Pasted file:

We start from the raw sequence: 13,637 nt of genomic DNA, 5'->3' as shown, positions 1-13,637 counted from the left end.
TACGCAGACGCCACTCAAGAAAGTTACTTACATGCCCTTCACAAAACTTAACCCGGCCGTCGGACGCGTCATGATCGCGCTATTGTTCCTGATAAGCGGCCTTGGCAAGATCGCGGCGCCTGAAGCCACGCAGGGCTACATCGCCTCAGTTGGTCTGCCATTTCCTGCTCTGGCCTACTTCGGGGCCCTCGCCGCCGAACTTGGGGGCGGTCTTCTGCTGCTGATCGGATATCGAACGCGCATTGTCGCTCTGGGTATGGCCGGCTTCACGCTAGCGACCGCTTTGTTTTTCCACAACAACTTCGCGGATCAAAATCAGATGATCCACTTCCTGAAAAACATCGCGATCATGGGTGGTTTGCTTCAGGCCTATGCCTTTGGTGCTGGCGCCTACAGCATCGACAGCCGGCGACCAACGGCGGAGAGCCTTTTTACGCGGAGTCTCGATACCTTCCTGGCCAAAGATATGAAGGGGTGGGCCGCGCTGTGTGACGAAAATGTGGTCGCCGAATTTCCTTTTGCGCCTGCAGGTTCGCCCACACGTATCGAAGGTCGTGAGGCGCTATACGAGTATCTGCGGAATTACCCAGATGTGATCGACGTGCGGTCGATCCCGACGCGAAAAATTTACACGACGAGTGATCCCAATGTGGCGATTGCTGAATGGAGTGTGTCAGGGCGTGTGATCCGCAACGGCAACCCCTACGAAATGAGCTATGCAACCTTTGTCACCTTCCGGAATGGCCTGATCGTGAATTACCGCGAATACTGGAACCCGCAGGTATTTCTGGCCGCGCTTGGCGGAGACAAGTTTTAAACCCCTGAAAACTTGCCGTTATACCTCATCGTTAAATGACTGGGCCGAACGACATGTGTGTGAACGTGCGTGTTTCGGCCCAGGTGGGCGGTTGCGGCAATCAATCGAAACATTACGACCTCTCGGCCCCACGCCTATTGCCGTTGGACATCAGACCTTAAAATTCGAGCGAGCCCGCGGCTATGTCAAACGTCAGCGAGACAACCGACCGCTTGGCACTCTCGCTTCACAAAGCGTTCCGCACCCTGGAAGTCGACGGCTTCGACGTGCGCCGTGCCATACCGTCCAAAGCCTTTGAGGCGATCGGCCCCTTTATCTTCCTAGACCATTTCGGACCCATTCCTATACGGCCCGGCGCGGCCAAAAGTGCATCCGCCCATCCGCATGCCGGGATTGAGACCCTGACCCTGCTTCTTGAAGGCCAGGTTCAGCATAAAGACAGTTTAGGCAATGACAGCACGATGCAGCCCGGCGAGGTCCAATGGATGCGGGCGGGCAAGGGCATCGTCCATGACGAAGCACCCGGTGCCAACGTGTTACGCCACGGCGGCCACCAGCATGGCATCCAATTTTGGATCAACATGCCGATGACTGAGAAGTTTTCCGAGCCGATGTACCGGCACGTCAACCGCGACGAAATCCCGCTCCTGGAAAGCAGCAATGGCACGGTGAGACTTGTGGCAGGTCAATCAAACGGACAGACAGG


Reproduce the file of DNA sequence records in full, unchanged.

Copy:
We start from the raw sequence: 13,637 nt of genomic DNA, 5'->3' as shown, positions 1-13,637 counted from the left end.
TACGCAGACGCCACTCAAGAAAGTTACTTACATGCCCTTCACAAAACTTAACCCGGCCGTCGGACGCGTCATGATCGCGCTATTGTTCCTGATAAGCGGCCTTGGCAAGATCGCGGCGCCTGAAGCCACGCAGGGCTACATCGCCTCAGTTGGTCTGCCATTTCCTGCTCTGGCCTACTTCGGGGCCCTCGCCGCCGAACTTGGGGGCGGTCTTCTGCTGCTGATCGGATATCGAACGCGCATTGTCGCTCTGGGTATGGCCGGCTTCACGCTAGCGACCGCTTTGTTTTTCCACAACAACTTCGCGGATCAAAATCAGATGATCCACTTCCTGAAAAACATCGCGATCATGGGTGGTTTGCTTCAGGCCTATGCCTTTGGTGCTGGCGCCTACAGCATCGACAGCCGGCGACCAACGGCGGAGAGCCTTTTTACGCGGAGTCTCGATACCTTCCTGGCCAAAGATATGAAGGGGTGGGCCGCGCTGTGTGACGAAAATGTGGTCGCCGAATTTCCTTTTGCGCCTGCAGGTTCGCCCACACGTATCGAAGGTCGTGAGGCGCTATACGAGTATCTGCGGAATTACCCAGATGTGATCGACGTGCGGTCGATCCCGACGCGAAAAATTTACACGACGAGTGATCCCAATGTGGCGATTGCTGAATGGAGTGTGTCAGGGCGTGTGATCCGCAACGGCAACCCCTACGAAATGAGCTATGCAACCTTTGTCACCTTCCGGAATGGCCTGATCGTGAATTACCGCGAATACTGGAACCCGCAGGTATTTCTGGCCGCGCTTGGCGGAGACAAGTTTTAAACCCCTGAAAACTTGCCGTTATACCTCATCGTTAAATGACTGGGCCGAACGACATGTGTGTGAACGTGCGTGTTTCGGCCCAGGTGGGCGGTTGCGGCAATCAATCGAAACATTACGACCTCTCGGCCCCACGCCTATTGCCGTTGGACATCAGACCTTAAAATTCGAGCGAGCCCGCGGCTATGTCAAACGTCAGCGAGACAACCGACCGCTTGGCACTCTCGCTTCACAAAGCGTTCCGCACCCTGGAAGTCGACGGCTTCGACGTGCGCCGTGCCATACCGTCCAAAGCCTTTGAGGCGATCGGCCCCTTTATCTTCCTAGACCATTTCGGACCCATTCCTATACGGCCCGGCGCGGCCAAAAGTGCATCCGCCCATCCGCATGCCGGGATTGAGACCCTGACCCTGCTTCTTGAAGGCCAGGTTCAGCATAAAGACAGTTTAGGCAATGACAGCACGATGCAGCCCGGCGAGGTCCAATGGATGCGGGCGGGCAAGGGCATCGTCCATGACGAAGCACCCGGTGCCAACGTGTTACGCCACGGCGGCCACCAGCATGGCATCCAATTTTGGATCAACATGCCGATGACTGAGAAGTTTTCCGAGCCGATGTACCGGCACGTCAACCGCGACGAAATCCCGCTCCTGGAAAGCAGCAATGGCACGGTGAGACTTGTGGCAGGTCAATCAAACGGACAGACAGG